How Does CBD Bind With Cannabinoid Receptors?

CBD has little affinity for the two cannabinoid receptors. Instead, it acts as an indirect antagonist of cannabinoid agonists. This means that CBD may suppress the CB1 and CB2 activating qualities of other cannabinoids. CBD has also been found to interact with other non-cannabinoid receptors, including 5-HT1A receptors and the vanilloid receptor TRPV-1.

cbd vs thc

Psychoactive Differences in CBD vs THC

One of the key differences between CBD vs. THC is whether the cannabis product will cause a euphoric or psychoactive effect when consumed. Below we compare the effects of CBD vs. THC, looking at the differences between the two cannabinoids.

What Are the Effects of Using THC?

THC is the cannabinoid people think of when they think of the intoxicating effects of marijuana. It is a direct agonist of the endocannabinoid system’s cannabinoid 1 receptors (CB1), found primarily in the brain and the central nervous system. The intoxicating effect that most associate with recreational or medical marijuana use is exclusively brought about by activating CB1 receptors with THC. Activating CB1 receptors with THC results in the user feeling intoxicated by euphoric and psychoactive effects.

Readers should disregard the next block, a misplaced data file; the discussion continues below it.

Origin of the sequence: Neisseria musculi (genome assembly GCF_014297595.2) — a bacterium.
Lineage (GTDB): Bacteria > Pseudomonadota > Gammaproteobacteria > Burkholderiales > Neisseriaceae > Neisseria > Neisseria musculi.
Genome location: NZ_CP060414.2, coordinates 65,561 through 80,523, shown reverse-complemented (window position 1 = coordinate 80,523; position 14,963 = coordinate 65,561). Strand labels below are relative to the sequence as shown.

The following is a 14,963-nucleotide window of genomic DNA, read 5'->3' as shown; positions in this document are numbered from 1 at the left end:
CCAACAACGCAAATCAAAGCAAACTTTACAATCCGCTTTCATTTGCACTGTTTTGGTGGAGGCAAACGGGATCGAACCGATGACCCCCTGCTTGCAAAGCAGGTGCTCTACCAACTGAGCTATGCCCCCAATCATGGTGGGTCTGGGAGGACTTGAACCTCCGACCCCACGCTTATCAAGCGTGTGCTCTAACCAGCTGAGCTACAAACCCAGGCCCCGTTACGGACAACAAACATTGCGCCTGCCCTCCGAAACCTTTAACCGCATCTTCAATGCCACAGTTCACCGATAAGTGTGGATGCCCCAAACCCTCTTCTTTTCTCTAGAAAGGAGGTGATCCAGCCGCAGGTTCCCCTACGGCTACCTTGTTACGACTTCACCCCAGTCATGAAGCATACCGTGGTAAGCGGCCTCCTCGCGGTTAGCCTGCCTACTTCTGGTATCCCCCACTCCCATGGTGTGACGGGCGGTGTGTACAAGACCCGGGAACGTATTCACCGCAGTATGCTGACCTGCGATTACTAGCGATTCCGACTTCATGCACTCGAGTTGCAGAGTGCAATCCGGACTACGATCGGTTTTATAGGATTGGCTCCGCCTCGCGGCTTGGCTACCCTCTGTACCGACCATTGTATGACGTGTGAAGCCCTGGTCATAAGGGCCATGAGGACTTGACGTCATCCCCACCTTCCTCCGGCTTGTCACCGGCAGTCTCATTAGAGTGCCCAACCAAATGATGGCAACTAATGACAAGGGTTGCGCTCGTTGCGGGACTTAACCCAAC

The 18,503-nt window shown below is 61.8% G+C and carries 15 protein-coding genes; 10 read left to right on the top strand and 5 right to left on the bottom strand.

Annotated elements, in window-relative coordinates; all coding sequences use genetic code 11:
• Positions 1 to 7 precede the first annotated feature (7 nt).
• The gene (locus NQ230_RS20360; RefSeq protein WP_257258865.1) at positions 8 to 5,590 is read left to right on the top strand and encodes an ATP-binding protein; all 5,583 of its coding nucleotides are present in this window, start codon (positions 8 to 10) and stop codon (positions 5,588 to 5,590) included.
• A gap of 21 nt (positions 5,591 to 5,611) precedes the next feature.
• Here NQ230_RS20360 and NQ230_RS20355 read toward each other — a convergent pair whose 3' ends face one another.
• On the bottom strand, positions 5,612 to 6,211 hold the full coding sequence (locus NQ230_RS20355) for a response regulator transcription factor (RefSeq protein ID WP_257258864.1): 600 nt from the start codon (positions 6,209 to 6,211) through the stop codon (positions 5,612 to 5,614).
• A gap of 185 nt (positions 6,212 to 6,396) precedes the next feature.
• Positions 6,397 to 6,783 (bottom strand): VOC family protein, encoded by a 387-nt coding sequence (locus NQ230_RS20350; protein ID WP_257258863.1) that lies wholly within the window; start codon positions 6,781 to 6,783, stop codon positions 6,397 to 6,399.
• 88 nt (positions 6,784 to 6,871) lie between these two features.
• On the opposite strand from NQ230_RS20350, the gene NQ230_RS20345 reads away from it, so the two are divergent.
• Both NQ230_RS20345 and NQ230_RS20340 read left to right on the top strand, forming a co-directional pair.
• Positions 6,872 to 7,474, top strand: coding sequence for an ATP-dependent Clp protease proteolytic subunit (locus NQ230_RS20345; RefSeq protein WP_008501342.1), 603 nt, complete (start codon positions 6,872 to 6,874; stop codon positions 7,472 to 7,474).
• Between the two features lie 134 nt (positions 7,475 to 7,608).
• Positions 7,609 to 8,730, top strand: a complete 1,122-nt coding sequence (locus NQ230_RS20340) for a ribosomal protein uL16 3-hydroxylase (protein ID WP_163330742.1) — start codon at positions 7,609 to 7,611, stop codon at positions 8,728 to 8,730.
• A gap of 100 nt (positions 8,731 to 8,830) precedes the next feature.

What Are the Effects of Using CBD?

CBD doesn’t bind with CB1 receptors and is actually considered an antagonist of CB1 agonists. This means that CBD can never cause any intoxicating effects, no matter how much is consumed. CBD also acts to suppress the CB1-activating qualities of compounds like THC, meaning that by using CBD and THC in conjunction, the psychoactive properties of THC may be lessened.

Where to Find CBD vs. THC